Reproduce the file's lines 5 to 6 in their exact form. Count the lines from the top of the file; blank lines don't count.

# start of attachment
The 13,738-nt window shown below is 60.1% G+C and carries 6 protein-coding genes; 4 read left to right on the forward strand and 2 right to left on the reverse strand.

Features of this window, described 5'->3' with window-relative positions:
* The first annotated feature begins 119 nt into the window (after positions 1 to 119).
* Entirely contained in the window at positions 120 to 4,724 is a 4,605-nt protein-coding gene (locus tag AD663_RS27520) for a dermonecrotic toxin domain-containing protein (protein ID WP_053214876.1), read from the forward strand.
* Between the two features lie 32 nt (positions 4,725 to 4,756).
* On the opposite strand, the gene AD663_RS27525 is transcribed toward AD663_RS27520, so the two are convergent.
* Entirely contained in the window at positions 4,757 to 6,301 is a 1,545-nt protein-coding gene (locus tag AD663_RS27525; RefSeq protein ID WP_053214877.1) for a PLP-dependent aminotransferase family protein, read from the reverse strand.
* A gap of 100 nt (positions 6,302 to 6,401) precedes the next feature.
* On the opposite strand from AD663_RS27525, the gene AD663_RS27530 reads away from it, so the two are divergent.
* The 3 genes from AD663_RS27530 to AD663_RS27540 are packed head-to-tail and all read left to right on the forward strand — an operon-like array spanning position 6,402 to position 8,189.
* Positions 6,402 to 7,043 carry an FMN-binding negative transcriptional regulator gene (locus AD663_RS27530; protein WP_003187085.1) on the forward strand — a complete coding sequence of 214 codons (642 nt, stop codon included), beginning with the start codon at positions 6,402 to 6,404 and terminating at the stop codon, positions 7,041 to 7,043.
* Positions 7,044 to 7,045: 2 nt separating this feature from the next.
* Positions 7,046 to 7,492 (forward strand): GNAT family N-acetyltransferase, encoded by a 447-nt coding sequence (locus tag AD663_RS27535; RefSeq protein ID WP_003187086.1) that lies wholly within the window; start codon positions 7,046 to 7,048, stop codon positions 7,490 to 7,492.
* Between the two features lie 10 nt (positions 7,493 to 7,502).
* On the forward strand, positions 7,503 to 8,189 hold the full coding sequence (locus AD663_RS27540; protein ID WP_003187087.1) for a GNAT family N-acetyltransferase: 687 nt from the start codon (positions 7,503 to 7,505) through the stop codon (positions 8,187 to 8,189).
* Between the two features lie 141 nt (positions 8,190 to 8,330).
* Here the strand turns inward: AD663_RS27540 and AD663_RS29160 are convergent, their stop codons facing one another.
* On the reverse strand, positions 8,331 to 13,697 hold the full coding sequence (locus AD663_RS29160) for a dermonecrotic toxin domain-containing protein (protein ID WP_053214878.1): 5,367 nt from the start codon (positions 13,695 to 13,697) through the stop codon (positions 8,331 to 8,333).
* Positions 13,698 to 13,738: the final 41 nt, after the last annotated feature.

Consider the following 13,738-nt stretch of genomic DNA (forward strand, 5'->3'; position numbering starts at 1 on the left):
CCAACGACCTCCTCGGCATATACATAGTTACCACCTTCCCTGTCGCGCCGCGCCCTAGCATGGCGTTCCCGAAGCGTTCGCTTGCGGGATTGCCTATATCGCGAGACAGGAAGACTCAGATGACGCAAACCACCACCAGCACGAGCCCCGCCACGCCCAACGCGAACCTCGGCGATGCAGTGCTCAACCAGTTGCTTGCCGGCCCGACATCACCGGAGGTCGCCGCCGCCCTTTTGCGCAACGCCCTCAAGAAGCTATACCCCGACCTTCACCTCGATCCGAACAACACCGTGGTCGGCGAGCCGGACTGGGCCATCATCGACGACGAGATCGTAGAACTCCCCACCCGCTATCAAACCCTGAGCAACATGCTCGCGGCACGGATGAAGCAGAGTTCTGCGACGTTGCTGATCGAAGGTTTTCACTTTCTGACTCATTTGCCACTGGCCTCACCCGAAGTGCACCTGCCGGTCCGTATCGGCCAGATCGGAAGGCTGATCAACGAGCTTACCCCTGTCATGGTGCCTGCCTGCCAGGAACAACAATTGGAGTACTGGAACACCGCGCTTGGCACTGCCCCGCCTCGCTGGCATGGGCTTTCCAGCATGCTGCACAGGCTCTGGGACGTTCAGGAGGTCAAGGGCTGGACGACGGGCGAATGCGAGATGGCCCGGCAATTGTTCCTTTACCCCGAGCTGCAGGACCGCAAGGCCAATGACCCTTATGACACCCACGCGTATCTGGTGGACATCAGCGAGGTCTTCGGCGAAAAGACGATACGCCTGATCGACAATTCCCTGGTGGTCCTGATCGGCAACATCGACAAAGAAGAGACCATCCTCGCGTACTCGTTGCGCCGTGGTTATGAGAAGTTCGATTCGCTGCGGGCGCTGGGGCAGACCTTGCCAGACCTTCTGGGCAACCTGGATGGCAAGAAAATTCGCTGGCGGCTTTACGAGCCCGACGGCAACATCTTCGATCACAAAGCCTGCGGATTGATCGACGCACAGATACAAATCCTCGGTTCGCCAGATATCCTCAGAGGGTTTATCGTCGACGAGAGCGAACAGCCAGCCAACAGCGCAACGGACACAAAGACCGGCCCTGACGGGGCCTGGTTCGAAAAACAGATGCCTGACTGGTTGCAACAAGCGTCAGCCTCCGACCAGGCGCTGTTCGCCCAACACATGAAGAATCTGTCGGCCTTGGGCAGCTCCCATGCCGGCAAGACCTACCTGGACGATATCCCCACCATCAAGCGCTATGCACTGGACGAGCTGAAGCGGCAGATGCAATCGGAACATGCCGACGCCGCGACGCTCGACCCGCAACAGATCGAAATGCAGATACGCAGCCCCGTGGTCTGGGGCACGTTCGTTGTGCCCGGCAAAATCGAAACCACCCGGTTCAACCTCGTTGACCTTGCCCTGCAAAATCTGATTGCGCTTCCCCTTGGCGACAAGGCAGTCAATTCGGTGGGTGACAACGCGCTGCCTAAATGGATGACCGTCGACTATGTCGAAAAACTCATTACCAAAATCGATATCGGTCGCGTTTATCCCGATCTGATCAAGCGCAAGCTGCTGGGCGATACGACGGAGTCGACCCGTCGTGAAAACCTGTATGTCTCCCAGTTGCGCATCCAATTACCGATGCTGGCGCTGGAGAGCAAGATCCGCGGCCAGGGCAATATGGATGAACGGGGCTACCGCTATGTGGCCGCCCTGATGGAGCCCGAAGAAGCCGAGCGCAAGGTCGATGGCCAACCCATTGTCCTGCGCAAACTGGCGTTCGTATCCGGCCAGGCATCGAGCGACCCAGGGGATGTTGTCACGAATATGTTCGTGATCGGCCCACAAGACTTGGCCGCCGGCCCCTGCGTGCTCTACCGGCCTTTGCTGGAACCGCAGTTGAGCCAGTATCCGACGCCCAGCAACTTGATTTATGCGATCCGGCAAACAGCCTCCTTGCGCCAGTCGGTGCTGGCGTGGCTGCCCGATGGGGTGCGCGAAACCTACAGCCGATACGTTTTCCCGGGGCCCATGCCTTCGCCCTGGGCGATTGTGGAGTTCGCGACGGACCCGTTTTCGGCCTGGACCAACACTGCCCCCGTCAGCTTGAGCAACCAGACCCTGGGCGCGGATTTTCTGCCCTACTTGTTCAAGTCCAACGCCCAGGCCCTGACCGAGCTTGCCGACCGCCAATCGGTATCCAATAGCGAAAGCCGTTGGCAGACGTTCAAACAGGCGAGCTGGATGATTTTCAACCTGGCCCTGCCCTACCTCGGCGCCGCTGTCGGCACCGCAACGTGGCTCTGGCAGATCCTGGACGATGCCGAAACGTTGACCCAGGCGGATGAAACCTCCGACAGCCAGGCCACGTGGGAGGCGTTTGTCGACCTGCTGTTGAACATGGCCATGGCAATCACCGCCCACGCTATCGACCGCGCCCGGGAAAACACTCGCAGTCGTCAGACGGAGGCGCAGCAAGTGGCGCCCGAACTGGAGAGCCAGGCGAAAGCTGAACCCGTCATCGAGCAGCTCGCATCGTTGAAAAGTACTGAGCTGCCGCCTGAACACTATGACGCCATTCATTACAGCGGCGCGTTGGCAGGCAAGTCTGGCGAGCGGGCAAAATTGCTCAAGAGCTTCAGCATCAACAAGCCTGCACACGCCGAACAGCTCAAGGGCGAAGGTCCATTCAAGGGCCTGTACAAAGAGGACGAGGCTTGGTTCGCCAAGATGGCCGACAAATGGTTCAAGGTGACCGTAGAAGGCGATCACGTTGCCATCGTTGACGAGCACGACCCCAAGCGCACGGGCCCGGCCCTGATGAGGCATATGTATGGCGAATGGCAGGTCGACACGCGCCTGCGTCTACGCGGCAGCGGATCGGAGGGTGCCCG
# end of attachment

* Between the two features lie 32 nt (positions 4,725 to 4,756).
* On the opposite strand, the gene AD663_RS27525 is transcribed toward AD663_RS27520, so the two are convergent.